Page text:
Robin Osborne looks at the latest report card on Northern Rivers hospitals.
In a statement issued after the release of the latest Bureau of Health Information Healthcare Quarterly report (covering April-June 2023), the Northern NSW Local Health District (NNSWLHD) said its hospitals continued to make significant progress on their planned surgery wait lists.
For example, the overdue list was reduced by over 50 per cent, while 95.8 percent of all urgent planned surgery was performed on time in the second quarter of this year. A total of 3,676 planned surgeries were performed across the region throughout the quarter, an increase of 8.1 per cent over the same quarter last year.
This good news aside, the wording of the statement remained cautious.
Note how the word highlighted in red, would, had it appeared, have greatly improved the following sentence, the opening one in the LHD’s media release of 6 September: ‘Public hospitals across Northern NSW Local Health District (NNSWLHD) continued to perform well amid sustained high activity…’
So, on balance, we learn that the hospitals did actually perform, as opposed to being the Yes, Minister kind of facilities that have no patients, but the question remains about whether they could have done better.
The short answer is that of course they could, but so could every business we rely on, whether daily, like telcos, energy providers and supermarkets, or infrequently, like… Qantas.
To be fair, our hospitals are not doing the medical equivalent of losing people’s luggage, or cancelling services at short notice with little explanation. Well, to use that word again, not too much of the latter.
When it comes to emergency departments, this being the other key measurable criterion of hospital performance, regional facilities were recorded to have bettered NSW average standards across the board. Well done!
Total attendances for the quarter numbered 54,626, with more than seven in 10 patients (73.5 per cent) starting treatment on time, exceeding the NSW state average of 65.8 per cent. Almost eight in 10 patients (78.5 per cent) were transferred from ambulance to ED staff within the 30-minute benchmark, which was also better than the state average (74.1 per cent).
The majority of patients (72.6 per cent) left the ED within four hours, also better than the NSW average (56.7 per cent).
‘We want to make sure that patients are being seen as quickly as they can be in our hospitals, but we also know that many patients could receive more appropriate care in other settings,’ the NNSWLHD Chief Executive, Tracey Maisey said.
Given that this is code for, largely, GP care, the numbers are worth considering.
According to Mrs Maisey, ‘Around half (49.4 per cent) of all presentations to our EDs this quarter were for the least urgent triage categories four and five.’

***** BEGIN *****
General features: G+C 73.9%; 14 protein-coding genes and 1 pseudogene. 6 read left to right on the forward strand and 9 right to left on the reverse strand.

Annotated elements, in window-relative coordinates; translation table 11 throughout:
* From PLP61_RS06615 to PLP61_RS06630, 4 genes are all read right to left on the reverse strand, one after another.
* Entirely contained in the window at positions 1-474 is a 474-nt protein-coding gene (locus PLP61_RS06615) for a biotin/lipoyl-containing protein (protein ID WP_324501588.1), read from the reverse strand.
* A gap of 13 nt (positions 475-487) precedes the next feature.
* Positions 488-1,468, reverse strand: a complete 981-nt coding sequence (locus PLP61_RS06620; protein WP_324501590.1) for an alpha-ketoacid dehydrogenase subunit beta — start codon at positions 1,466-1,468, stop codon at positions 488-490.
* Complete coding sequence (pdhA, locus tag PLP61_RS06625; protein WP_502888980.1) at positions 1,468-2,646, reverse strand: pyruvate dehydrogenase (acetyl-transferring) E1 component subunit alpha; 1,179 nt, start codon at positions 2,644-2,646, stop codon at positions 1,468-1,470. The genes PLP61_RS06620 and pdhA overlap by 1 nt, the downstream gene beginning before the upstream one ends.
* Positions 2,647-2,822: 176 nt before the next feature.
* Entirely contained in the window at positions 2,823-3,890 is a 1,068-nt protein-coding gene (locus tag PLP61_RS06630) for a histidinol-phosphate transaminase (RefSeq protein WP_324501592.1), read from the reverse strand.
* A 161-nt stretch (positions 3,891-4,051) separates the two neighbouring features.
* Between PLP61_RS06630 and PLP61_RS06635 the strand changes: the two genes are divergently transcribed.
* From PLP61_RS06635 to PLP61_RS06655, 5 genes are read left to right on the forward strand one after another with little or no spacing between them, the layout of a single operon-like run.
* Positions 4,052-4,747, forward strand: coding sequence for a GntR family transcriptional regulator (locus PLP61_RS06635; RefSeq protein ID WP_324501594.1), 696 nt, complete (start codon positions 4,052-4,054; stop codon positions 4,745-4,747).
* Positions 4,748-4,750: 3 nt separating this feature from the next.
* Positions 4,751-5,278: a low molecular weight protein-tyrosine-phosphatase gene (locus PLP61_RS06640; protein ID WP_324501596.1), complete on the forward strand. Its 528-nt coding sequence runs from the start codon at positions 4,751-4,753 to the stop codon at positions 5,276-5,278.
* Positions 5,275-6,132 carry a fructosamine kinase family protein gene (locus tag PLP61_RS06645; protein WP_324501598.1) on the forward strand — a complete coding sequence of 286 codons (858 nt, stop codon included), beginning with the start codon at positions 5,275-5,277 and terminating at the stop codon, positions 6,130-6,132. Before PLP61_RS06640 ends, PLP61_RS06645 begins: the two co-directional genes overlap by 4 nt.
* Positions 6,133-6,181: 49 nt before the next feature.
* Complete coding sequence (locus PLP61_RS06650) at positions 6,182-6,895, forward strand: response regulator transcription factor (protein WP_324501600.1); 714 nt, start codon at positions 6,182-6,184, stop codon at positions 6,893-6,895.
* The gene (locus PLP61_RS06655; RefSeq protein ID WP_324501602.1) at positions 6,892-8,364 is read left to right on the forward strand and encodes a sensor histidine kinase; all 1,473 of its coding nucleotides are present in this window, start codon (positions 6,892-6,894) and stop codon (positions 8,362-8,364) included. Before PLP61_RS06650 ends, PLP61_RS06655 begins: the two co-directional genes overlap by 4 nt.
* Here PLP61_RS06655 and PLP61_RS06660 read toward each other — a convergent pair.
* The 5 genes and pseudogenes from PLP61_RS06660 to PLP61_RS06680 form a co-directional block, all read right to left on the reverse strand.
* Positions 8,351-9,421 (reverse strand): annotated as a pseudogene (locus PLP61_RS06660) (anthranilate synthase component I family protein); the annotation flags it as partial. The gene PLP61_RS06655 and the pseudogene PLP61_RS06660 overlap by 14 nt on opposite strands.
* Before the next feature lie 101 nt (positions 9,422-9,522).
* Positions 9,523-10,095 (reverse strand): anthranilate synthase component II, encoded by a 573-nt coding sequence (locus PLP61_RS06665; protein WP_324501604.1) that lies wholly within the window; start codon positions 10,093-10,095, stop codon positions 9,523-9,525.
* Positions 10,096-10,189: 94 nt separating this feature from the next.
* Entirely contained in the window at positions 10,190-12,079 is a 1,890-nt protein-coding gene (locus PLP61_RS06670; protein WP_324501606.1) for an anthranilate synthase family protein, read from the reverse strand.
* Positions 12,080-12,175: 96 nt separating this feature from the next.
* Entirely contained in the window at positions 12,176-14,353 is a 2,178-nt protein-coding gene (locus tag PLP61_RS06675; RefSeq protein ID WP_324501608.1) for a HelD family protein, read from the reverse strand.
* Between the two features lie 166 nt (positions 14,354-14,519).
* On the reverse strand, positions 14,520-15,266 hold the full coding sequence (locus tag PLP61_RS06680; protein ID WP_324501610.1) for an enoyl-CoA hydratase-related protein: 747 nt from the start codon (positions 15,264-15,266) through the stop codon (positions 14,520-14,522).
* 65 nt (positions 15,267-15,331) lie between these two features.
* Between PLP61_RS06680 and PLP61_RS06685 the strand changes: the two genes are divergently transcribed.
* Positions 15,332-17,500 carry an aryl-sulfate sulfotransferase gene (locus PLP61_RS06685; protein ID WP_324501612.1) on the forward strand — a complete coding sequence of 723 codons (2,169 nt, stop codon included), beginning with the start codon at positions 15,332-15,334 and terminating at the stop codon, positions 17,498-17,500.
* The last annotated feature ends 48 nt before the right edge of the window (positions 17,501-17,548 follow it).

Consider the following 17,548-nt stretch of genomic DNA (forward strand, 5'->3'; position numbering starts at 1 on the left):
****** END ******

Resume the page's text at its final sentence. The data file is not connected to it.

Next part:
This means that more than 27,000 presentations (somewhat less in actual patient numbers, given multiple presentations) might have been treated more appropriately if, a) after-hours care was available to them, b) they could have found a bulk billing practice, and/or, c) could have afforded gap payments.
Rightly, Mrs Maisey continued ‘to remind everyone to support us by saving emergency departments and ambulances for saving lives,’ and directed those with an illness or injury that is not serious or life-threatening to call Healthdirect Australia for a 24-hour telephone health advice.
The next question is whether that alternative is properly filling the gap. There are two ways to answer, the first depending on whether you’re a federal politician or a state one, i.e. which jurisdiction picks up the tab. The other is whether you’re a patient. To my knowledge, minimal customer satisfaction feedback has been sought, or at least, publicised, about the Healthdirect experience.
Hospital-wise, the relatively new kid on the block, Byron Central Hospital, with 5,304 ED attendances, outstripped Ballina, which recorded 4,440. No doubt it parallels the Ballina Byron Gateway Airport traffic – more people heading off to “the Bay”.
The figures seem a lot for three months, but Grafton Base had 6,942 (presentations, not individual people) through its ED, surpassed locally by Lismore Base with 9,931.
The numerical winner, not surprisingly, was The Tweed Hospital, due to move to a new site early next year, which registered 13,846 ED attendances. Located in a population growth spot, with a regular clientele from across the Queensland border, TTH recorded 80.6 per cent of ED patients starting their treatment on time (NSW average: 61.1 per cent).
It was also noted that 70.2 percent of patients exited within four hours of arriving, which is good news when you need to attend a place where you perhaps shouldn’t be, and don’t necessarily know whether it is performing well, even if it is indeed performing.